• Training and Testing Instances:

You may restrict your experiments to a subset of the instances in the input data IF Weka cannot handle your whole dataset (this is unlikely). But remember that the more accurate your set of rules, the better.

• Evaluation and Testing: Use different ways of testing your results of the mining technique employed

1. Supply input data and mine and evaluate your model over this same input data.

2. Supply separate training and testing data to Weka.

3. Supply input data to Weka and experiment with several split ratios for training and testing data.

4. Supply input data to Weka and use n-fold crossvalidation to test your results. Experiment with different values for the number of folds.

• Prunning of the rules:

Determine if/how the PRISM method prunes rules during their construction and/or after each rule is constructed. If pruning is done, determine exactly how it is done.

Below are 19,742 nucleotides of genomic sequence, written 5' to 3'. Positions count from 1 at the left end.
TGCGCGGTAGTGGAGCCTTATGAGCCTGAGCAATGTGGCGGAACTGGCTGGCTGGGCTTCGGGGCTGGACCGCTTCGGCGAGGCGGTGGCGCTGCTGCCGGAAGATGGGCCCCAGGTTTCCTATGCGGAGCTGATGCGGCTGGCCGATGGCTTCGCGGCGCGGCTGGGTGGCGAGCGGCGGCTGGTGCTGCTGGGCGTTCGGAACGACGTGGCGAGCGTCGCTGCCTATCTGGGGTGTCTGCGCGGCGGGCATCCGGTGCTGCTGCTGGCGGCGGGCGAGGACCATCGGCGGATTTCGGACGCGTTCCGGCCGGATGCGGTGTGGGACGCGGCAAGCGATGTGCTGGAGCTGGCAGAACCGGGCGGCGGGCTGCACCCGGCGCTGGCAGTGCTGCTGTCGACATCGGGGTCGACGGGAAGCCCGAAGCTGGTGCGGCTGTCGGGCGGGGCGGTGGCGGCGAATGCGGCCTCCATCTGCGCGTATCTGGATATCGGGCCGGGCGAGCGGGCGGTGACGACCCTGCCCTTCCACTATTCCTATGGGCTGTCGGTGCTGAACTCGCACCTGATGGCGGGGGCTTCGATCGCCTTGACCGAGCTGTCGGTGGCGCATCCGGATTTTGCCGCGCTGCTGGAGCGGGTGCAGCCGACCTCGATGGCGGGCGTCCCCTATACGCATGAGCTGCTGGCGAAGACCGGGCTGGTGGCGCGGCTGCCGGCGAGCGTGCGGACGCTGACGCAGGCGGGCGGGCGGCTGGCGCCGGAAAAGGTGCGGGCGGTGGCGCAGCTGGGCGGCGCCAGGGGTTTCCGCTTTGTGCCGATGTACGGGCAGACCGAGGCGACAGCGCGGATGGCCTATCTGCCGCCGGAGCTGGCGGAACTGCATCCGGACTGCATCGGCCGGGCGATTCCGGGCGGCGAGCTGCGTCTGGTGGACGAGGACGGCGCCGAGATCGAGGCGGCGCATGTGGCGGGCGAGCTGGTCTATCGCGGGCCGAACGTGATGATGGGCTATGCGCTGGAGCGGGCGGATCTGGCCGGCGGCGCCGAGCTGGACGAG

#### REPORTS AND DUE DATE

```FOR THE PROJECT ASSIGNMENT PART (excluding the homework assignment part)
TOTAL: 100 POINTS + EXTRA POINTS DEPENDING ON EXCEPTIONAL QUALITY

(TOTAL: 15 points) PRE-PROCESSING OF THE DATASET:
(05 points) Discretizing attributes as needed
(05 points) Dealing with missing values appropriately
(05 points) Dealing with attributes appropriately
(i.e. using nominal values instead of numeric
when appropriate, using as many of them
as possible, etc.)
(up to 5 extra credit points)
Trying to do "fancier" things with attributes
(i.e. combining two attributes highly correlated
into one, using background knowledge, etc.)

(TOTAL: 20 points) ALGORITHMIC DESCRIPTION OF THE CODE DESCRIPTION
(05 points) Description of the algorithm underlying the Weka filters used